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How does the group size and associations of elephants change with seasons?

January 2,2018 Read time: 4 mins

‘More the merrier’ is an adage that suits a fun-filled evening with friends with a potluck when a lot of food is up for grabs. But a single slice of tasty pizza? One would rather not share it at all! So, group size tends to change depending on the situation. Apparently, this is also true with elephants in which their group size changes often.

Elephant groups are generally led by and consist largely of females. They have a fission-fusion society like humans do, which means that members regularly join and leave the group. A group is a set of individuals seen associating together, and groups seen in the field are usually subsets of a more inclusive social unit. The most inclusive social unit in elephants is the clan.

One of the reasons for fission-fusion dynamics, where some individuals break out of a group or join back in, is the amount of resources available, like food. Larger groups afford better protection against predators, but can be maintained only when food is available in plenty. When resources are scarce or dispersed, however, members begin to compete for food, and smaller groups make more sense. This type of society is also characteristic of other species such as spider monkeys, chimpanzees, brown hyenas and spotted hyenas, and studies have shown that the groupings are affected by availability of resources.

In this study, S. Nandini, P. Keerthipriya, and T. N. C. Vidya from the Evolutionary and Organismal Biology Unit at the Jawaharlal Nehru Centre for Advanced Scientific Research (JNCASR), Bengaluru, wanted to see if seasons, which would be expected to affect abundance and dispersion of food and water, had any effect on the group size of female Asian elephants. They observed a population of these elephants at the Nagarahole and Bandipur National Parks over a period of five years and carefully identified individual females using ear, tail and body characteristics. They collected data on the associations of these females with each other during the dry and wet seasons. The results of this study were published in the journal Animal Behaviour.

The researchers found that although group sizes were larger in the dry season compared to the wet season at the population level, that was not so at the clan level. A clan is a social subunit of the population and the most inclusive social unit; the females of one clan do not interact with those of another. The researchers also found that there were stronger associations between females in the wet season than in the dry season at the population level, but no consistent differences of the same at the clan level.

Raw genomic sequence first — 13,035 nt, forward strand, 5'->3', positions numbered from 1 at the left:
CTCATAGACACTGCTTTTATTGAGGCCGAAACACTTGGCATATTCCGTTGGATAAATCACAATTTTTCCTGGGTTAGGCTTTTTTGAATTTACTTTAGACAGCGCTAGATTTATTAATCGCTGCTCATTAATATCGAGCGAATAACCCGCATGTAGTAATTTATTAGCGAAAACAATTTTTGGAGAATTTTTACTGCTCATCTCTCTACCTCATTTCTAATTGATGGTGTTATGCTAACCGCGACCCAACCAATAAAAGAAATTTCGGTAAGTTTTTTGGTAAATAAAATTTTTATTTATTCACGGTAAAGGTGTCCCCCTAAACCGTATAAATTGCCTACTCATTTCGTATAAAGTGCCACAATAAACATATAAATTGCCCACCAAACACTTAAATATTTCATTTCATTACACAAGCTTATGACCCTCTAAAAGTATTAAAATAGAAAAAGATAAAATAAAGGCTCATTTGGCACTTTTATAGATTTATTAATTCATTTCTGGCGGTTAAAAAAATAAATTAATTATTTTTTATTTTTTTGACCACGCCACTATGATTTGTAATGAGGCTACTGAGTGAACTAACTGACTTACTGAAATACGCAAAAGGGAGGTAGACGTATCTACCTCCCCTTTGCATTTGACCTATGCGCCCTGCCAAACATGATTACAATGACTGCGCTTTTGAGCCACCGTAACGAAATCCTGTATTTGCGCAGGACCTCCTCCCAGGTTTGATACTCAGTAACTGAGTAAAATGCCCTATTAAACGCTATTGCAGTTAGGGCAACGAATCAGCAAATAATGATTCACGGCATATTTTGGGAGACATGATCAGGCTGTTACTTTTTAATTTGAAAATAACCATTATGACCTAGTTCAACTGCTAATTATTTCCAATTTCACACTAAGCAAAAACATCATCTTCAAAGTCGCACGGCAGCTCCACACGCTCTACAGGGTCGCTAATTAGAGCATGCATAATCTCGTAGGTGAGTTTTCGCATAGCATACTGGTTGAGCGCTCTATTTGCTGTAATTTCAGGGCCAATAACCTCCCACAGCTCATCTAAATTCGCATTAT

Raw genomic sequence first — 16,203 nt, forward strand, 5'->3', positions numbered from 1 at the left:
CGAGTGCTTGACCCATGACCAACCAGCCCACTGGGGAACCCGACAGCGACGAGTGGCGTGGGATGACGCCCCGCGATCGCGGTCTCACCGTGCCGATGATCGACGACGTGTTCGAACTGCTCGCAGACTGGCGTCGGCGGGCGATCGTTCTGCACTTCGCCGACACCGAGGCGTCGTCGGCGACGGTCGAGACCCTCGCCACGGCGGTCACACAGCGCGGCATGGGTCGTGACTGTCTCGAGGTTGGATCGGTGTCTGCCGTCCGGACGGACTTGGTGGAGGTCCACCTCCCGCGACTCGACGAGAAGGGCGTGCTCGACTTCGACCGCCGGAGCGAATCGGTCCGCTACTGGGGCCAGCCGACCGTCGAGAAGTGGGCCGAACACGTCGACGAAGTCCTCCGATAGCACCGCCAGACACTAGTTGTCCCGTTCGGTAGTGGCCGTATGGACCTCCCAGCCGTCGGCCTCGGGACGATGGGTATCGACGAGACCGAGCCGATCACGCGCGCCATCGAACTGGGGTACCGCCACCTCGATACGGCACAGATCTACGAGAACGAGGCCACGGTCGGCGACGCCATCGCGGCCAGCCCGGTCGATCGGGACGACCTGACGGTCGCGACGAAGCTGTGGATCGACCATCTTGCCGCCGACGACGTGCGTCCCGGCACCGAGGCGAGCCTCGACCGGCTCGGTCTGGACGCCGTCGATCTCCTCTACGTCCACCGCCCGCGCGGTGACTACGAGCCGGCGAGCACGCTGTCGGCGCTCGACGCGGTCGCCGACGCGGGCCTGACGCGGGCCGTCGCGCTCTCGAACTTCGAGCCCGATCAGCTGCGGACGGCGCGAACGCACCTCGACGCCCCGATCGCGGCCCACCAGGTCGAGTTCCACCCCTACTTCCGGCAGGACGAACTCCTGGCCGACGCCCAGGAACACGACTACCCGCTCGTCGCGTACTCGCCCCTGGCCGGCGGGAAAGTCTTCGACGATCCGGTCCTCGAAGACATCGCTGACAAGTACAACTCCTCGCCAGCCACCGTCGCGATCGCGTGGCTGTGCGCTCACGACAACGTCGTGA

“Elephants were more dispersed in the forest in the wet season and congregated near the Kabini backwaters in the dry season. Thus, seasonality seemed to affect the way in which elephants use their habitats, but not their group size or social structure within clans,” explains Dr Nandini on the findings.

Irrespective of the number of females in clans, groups within clans retained a similar average size, suggesting that there is some restriction, probably resource availability, that limits group sizes to small numbers. The fission-fusion dynamics of this population, therefore, appeared to be more for clan members to meet up and socialise with multiple clan-mates while maintaining a small group size, rather than to increase or decrease the size of the groups. One of the reasons for these extended associations could be allomothering - a kind of ‘babysitting’ where a female takes care of the calf of another, to give her some respite from the constant demands of her little one. Other reasons could be to exchange information about distribution of food and presence of predators, or for strengthening social bonds. Though the exact importance of these factors in maintaining the observed social structure is not known, the researchers plan to examine them in future.

This project was part of the Kabini Elephant Project started by Dr Vidya in 2009, to study how ecological factors and genetic relatedness affect behaviour and social organisation. “We are continuing work on understanding social organisation and looking at how resource availability shapes social structure and dominance interactions,” she concludes.

Editor's note (3 Jan 2018): The quote by Dr. Nandini was updated based on the vetted version of the article.